Sapphire Radeon 9200 Atlantis - HotHardware

Sapphire Radeon 9200 Atlantis

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Sapphire Radeon 9200 Atlantis 128MB Vivo/TV-Out
With ATi's Catalyst 3.4 Drivers

By - Tom Laverriere
June 12, 2003

Screenshots with Antialiasing Enabled
Getting rid of the jaggies

While speed seems to be the most important trait concerning today's graphics cards, some people would prefer to see higher quality images over a few extra frames-per-second.  To test the Sapphire Radeon 9200 image quality, we used a common tool and a couple of popular games to show the differences between rendered graphics with and without antialiasing and anisotropic filtering enabled.

ToMMTi-SYSTEMS FSAA v2.2 


NO AA


2X AA


4X AA


6X AA

For the above antialiasing tests we used ToMMTi-Systems FSAA v2.2 tool.  The above graphic is a 3D rendering of a pinwheel-type object.  Looking at the first picture without antialiasing enabled, the "pins" of the wheel appear very jagged and badly rendered, especially in the center.  Enabling the 2X antialiasing setting improves the quality somewhat, but the 4X AA and 6X AA settings obviously provide the best visual quality.  Surprisingly, trying to find the differences between 4X AA and 6X AA is pretty tough, making the 6X AA setting somewhat irrelevant since it will degrade performance without providing that extra visual beauty.  Let's move on and take a look at some in game screenshots from Unreal Tournament 2003 and Quake III.

 

UNREAL TOURNAMENT 2003


UT2003: NO AA


UT 2003: 2X AA


UT 2003: 4X AA


UT 2003: 6X AA

In Unreal Tournament 2003 we took some screenshots to display the Sapphire Radeon 9200's antialiasing capability in a 3D gaming environment.  In the above pictures, focus in on the supports on the ceiling and the railing directly in front of the shooter.  Both of these parts of the screen appear very jagged with no antialiasing enabled, while 4X AA provides the best visual quality to performance ratio.  Again, its very hard to see any differences between 4X AA and 6X AA, suggesting the 6XAA setting is a novelty rather than a necessity with this particular GPU.  Let's fire up Quake III to see how the Radeon 9200 performs with anisotropic filtering enabled.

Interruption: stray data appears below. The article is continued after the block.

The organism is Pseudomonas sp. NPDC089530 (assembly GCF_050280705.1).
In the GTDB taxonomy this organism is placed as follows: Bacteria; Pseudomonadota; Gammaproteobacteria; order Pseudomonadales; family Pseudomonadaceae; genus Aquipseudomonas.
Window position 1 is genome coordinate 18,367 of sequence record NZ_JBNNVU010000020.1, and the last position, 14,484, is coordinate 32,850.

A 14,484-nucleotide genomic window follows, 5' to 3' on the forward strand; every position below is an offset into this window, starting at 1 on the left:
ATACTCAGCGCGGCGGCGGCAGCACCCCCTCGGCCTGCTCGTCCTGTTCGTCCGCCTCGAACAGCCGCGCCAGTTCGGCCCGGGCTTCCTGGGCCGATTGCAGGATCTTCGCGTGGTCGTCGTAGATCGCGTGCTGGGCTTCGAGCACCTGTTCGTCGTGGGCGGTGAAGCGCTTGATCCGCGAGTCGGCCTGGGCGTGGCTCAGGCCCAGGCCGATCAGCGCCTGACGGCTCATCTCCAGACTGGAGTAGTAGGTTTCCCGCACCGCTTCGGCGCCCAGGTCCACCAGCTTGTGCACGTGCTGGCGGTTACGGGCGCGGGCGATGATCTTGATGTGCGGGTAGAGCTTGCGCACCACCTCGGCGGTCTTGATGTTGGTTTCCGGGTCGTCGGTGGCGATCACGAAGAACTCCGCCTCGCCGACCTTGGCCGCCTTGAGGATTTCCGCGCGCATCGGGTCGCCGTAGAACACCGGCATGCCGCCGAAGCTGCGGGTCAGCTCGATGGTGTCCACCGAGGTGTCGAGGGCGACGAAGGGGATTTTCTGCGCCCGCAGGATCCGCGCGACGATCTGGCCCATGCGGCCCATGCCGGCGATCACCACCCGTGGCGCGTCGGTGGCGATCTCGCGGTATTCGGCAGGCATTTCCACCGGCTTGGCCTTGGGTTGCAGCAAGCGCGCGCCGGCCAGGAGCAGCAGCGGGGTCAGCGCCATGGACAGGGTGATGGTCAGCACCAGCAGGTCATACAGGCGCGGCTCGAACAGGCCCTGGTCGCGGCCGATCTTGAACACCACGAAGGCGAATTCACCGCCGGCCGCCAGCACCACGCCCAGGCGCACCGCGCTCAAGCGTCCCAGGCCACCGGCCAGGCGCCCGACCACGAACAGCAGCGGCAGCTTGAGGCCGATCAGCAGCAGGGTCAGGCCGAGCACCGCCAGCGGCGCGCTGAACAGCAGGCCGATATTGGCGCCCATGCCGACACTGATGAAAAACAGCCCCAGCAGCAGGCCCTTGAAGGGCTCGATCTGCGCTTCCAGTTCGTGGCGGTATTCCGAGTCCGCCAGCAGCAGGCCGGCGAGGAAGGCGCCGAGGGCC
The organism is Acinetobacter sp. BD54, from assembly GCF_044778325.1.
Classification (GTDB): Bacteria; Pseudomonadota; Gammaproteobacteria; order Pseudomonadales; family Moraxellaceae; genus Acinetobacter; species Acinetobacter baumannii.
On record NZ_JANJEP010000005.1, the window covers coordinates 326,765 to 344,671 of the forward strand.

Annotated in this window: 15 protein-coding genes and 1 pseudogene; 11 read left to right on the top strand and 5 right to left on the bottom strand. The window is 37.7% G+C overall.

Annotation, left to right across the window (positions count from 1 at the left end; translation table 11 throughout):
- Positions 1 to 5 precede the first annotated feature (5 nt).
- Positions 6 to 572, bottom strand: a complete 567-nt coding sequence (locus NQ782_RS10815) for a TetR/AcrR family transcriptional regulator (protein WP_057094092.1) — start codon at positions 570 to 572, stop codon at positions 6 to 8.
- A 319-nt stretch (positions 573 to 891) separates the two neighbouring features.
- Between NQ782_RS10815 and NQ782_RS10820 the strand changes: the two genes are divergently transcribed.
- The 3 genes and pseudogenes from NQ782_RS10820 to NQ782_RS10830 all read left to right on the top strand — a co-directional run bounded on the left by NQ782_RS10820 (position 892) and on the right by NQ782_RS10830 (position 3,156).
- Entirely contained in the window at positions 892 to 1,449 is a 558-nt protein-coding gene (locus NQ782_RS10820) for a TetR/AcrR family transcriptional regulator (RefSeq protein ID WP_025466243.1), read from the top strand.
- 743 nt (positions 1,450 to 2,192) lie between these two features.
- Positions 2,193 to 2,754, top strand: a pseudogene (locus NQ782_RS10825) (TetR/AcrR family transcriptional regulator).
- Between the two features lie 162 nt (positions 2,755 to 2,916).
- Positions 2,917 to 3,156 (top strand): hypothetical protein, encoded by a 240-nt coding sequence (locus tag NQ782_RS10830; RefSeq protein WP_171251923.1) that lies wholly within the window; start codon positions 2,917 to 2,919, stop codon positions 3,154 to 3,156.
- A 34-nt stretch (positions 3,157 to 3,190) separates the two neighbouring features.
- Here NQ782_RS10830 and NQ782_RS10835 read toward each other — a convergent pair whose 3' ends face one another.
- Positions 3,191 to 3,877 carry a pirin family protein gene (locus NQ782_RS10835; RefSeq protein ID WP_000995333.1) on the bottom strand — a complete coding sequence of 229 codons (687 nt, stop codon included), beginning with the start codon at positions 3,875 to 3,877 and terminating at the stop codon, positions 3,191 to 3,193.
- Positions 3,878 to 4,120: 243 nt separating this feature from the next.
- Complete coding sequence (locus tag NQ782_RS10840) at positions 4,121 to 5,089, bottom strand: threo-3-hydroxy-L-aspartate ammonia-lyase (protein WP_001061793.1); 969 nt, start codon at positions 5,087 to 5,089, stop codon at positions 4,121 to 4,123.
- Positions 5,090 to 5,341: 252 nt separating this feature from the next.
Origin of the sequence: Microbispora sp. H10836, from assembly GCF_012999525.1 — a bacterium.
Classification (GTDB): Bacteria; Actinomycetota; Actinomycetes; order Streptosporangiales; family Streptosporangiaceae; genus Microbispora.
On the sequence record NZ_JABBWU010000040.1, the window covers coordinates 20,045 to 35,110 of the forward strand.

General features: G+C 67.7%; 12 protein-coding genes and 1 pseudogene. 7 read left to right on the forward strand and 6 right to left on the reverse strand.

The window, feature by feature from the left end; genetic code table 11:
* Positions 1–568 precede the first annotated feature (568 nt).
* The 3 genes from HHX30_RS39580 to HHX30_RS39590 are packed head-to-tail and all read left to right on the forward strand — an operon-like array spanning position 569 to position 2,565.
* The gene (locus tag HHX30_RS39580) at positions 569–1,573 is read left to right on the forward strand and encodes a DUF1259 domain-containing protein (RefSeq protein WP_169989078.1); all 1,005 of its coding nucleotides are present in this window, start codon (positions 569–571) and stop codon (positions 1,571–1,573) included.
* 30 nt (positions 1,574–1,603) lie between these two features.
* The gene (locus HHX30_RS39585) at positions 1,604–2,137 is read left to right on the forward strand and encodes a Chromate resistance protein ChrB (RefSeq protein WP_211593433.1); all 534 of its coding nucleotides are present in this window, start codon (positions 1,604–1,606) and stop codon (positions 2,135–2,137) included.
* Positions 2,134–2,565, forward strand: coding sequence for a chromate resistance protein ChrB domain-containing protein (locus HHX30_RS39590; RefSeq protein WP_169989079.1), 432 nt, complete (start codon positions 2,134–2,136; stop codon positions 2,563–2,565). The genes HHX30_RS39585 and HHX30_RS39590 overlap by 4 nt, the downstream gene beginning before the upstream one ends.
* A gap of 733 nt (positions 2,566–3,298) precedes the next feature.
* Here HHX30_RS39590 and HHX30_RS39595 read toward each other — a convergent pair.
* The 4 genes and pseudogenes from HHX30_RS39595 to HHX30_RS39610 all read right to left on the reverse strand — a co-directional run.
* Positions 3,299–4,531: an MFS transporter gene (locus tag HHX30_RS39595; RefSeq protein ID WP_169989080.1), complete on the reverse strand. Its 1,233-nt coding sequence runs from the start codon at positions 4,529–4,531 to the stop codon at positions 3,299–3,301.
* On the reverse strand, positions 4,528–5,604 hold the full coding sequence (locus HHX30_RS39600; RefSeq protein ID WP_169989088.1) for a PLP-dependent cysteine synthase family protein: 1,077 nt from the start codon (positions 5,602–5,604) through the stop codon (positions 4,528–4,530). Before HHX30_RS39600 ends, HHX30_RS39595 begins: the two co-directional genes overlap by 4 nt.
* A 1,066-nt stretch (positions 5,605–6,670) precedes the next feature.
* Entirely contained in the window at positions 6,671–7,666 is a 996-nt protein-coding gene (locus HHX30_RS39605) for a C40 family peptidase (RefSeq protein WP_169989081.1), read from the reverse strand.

QUAKE III ARENA


QUAKE 3: NO ANISO


QUAKE 3: 2X ANISO


QUAKE 3: 4X ANISO


QUAKE 3: NO ANISO COLORED MIP LEVELS


QUAKE 3: 2X ANISO COLORED MIP LEVELS


QUAKE 3: 4X ANISO COLORED MIP LEVELS

 

QUAKE 3: 8X ANISO

 

QUAKE 3: 16X ANISO


QUAKE 3: 8X ANISO COLORED MIP LEVELS


QUAKE 3: 16X ANISO COLORED MIP LEVELS

In the above screenshots, focus on the ground and notice the detail as the AF settings are increased.  The colored mip levels make it easier to see exactly where the filtering is done on the screen.  We believe the 16X AF setting is not worth using with this card since it does not add much detail to the screen, but does decrease performance somewhat.  For the best image quality / performance with this card, we concluded that 4X AA and 8X AF is the sweet spot.  One additional note to make here is that with 4X AA and 8X AF enabled, most games would be considered unplayable, however, this card is not meant for such a gaming experience.  Now that we've seen the image quality of this card, let's move on to the performance and look at some numbers.

Next Up - Setup and Futuremark Scores

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